Can-Can – Intermediate Level

“I’m going to go for a drive,” he said to his wife. “I’ll be back in an hour or two.”

He didn’t often leave the house for more than the few minutes it took him to go to the post office or to a store. His wife called him “Mr. Fix-it”. He spent his time at home doing little jobs around the house and also painting, which he made his living from, though not nearly enough of it.

“All right,” his wife said brightly, as though he were doing her a favor. As a matter of fact, she didn’t really like him to leave. She felt safer with him at home, and he helped look after the children, especially the baby.

“You’re glad to be rid of me, aren’t you?” he said.

“That’s right,” she said with a smile that suddenly made her look very pretty… someone to be missed.

She didn’t ask him where he was going for his drive. She wasn’t the least bit curious, though jealous she was in silent, subtle ways.

As he put his coat on, he watched her. She was in the living room with their oldest daughter. “Do the can-can, mother,” the child said, at which she held up her skirt and did the can-can, kicking her legs up high in his direction.

He wasn’t simply going out for a drive, as he had said. He was going to a café to meet Sarah whom his wife knew, but did not suspect. Then he was going to go with her go to a house on a lake that his wife knew nothing about, but to which he had the key.

“Well, goodbye,” he said.

“Bye,” she called back, still dancing.

This wasn’t the way a husband expected his wife, whom he was about to leave at home to go to another woman, to behave at all, he thought. He expected her to be sewing or washing, not doing the can-can, for God’s sake. Yes, doing something uninteresting and unattractive, like fixing holes in children’s clothes. She had no stockings on and no shoes. Her legs looked very white and smooth, secret, as though he had never touched them or come near them. Her feet, swinging up and down high in the air, seemed to be nodding to him. She held her skirt pulled up, attractively. Why was she doing that of all times now? He watched her for a while. Her eyes looked like they were making fun of him, and she laughed. The child laughed with her as she danced. She was still dancing as he left the house.

He thought of the difficulties he had had arranging this meeting with Sarah. He remembered going out to a call box and phoning her at her office (she was married, too), but she was out. The next time he called he got a busy signal. When he called later the coin fell out of sight and he had to open the door of the phone box in order to pick it up. At last he got her on the line, but she asked him to call again next week. Finally they set a date.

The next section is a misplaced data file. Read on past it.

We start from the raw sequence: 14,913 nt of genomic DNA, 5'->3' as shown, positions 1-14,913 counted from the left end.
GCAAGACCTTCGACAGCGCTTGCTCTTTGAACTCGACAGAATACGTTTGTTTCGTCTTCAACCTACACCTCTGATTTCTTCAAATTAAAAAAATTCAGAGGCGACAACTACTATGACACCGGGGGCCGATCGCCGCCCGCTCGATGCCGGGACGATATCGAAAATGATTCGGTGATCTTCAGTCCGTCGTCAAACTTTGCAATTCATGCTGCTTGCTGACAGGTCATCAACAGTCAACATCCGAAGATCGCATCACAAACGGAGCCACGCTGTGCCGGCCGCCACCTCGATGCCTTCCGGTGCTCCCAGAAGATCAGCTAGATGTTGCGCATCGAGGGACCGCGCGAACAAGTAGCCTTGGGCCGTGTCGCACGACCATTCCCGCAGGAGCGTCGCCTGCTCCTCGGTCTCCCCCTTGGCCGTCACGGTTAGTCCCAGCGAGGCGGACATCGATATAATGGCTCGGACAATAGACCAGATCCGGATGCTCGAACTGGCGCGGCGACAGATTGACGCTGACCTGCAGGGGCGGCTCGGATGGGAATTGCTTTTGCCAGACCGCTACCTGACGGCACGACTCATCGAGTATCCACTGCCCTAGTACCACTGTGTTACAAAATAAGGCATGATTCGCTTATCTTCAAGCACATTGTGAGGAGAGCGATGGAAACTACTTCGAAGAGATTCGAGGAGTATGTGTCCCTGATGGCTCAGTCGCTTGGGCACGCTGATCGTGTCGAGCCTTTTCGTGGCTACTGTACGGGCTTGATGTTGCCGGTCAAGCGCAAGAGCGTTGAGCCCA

Waiting for her at the café, he surprised himself hoping that she wouldn’t come. The appointment was at three. It was now ten past. Well, she was often late. He looked at the clock, and at the picture window for her car. A car like hers, and yet not hers. There were small differences, which gave him a peculiar pleasure. Why? It was 3:15 now. Perhaps she wouldn’t come. No, if she was going to come at all, this was the most likely time for her to arrive. Twenty past. Ah, now there was some hope. Hope? How strange he should be hoping for her to stay at home. Why had he made the appointment if he was hoping she would miss it? He didn’t know why, but simpler, simpler if she didn’t come. Because all he wanted now was to smoke that cigarette, drink that cup of coffee for the sake of them, and not to give himself something to do. And he wished he could go for a drive, free and easy, as he had said he would. But he waited, and at 3:30 she arrived. “I had almost given up hope,” he said.

They drove to the house on the lake. As he held her in his arms he couldn’t think of her; for the life of him he couldn’t.

“What are you thinking about?” she said afterwards, sensing that his mind was somewhere else.

For a moment he didn’t answer, then he said, “You really want to know what I was thinking of?”

“Yes,” she said, sounding a little worried.

He held back a laugh, as though what he was going to tell her was too unbelievable or silly. “I was thinking of someone doing the can-can.”

“Oh,” she said, feeling better. “For a moment I was afraid you were thinking of your wife.”